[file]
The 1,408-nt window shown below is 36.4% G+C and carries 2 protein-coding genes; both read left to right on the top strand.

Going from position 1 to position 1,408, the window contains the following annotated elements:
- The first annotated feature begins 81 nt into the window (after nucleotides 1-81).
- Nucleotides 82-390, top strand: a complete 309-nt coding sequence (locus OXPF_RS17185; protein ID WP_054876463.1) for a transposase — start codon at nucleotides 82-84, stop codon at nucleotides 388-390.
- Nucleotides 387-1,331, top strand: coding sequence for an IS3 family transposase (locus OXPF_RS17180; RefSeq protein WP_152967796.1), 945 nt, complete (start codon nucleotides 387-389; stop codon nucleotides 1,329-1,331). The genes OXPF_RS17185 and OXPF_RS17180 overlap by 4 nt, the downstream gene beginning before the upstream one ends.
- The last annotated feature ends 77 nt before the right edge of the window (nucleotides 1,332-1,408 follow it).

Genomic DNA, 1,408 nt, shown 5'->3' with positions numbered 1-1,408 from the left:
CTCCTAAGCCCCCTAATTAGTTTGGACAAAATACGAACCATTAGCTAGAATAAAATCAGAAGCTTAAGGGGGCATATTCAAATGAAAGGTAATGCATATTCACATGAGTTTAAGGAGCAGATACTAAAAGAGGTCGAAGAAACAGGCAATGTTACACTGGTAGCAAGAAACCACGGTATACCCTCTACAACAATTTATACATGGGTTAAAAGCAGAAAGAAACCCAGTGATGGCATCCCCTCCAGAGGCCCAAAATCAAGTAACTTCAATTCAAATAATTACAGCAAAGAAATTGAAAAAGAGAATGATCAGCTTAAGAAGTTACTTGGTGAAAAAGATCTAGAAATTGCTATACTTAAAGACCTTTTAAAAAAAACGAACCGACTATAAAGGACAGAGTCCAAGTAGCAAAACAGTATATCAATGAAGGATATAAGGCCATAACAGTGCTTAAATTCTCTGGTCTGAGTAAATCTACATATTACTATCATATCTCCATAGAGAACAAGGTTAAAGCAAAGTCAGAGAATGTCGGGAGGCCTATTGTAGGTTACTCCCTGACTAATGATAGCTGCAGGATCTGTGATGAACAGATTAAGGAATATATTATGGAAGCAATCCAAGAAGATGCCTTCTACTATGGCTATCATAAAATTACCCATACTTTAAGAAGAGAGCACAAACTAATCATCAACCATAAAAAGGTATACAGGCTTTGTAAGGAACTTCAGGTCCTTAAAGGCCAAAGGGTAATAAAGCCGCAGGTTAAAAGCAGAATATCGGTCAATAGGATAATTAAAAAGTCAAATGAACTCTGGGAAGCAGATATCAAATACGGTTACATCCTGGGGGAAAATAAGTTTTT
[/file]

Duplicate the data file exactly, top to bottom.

The 1,408-nt window shown below is 36.4% G+C and carries 2 protein-coding genes; both read left to right on the top strand.

Going from position 1 to position 1,408, the window contains the following annotated elements:
- The first annotated feature begins 81 nt into the window (after nucleotides 1-81).
- Nucleotides 82-390, top strand: a complete 309-nt coding sequence (locus OXPF_RS17185; protein ID WP_054876463.1) for a transposase — start codon at nucleotides 82-84, stop codon at nucleotides 388-390.
- Nucleotides 387-1,331, top strand: coding sequence for an IS3 family transposase (locus OXPF_RS17180; RefSeq protein WP_152967796.1), 945 nt, complete (start codon nucleotides 387-389; stop codon nucleotides 1,329-1,331). The genes OXPF_RS17185 and OXPF_RS17180 overlap by 4 nt, the downstream gene beginning before the upstream one ends.
- The last annotated feature ends 77 nt before the right edge of the window (nucleotides 1,332-1,408 follow it).

Genomic DNA, 1,408 nt, shown 5'->3' with positions numbered 1-1,408 from the left:
CTCCTAAGCCCCCTAATTAGTTTGGACAAAATACGAACCATTAGCTAGAATAAAATCAGAAGCTTAAGGGGGCATATTCAAATGAAAGGTAATGCATATTCACATGAGTTTAAGGAGCAGATACTAAAAGAGGTCGAAGAAACAGGCAATGTTACACTGGTAGCAAGAAACCACGGTATACCCTCTACAACAATTTATACATGGGTTAAAAGCAGAAAGAAACCCAGTGATGGCATCCCCTCCAGAGGCCCAAAATCAAGTAACTTCAATTCAAATAATTACAGCAAAGAAATTGAAAAAGAGAATGATCAGCTTAAGAAGTTACTTGGTGAAAAAGATCTAGAAATTGCTATACTTAAAGACCTTTTAAAAAAAACGAACCGACTATAAAGGACAGAGTCCAAGTAGCAAAACAGTATATCAATGAAGGATATAAGGCCATAACAGTGCTTAAATTCTCTGGTCTGAGTAAATCTACATATTACTATCATATCTCCATAGAGAACAAGGTTAAAGCAAAGTCAGAGAATGTCGGGAGGCCTATTGTAGGTTACTCCCTGACTAATGATAGCTGCAGGATCTGTGATGAACAGATTAAGGAATATATTATGGAAGCAATCCAAGAAGATGCCTTCTACTATGGCTATCATAAAATTACCCATACTTTAAGAAGAGAGCACAAACTAATCATCAACCATAAAAAGGTATACAGGCTTTGTAAGGAACTTCAGGTCCTTAAAGGCCAAAGGGTAATAAAGCCGCAGGTTAAAAGCAGAATATCGGTCAATAGGATAATTAAAAAGTCAAATGAACTCTGGGAAGCAGATATCAAATACGGTTACATCCTGGGGGAAAATAAGTTTTT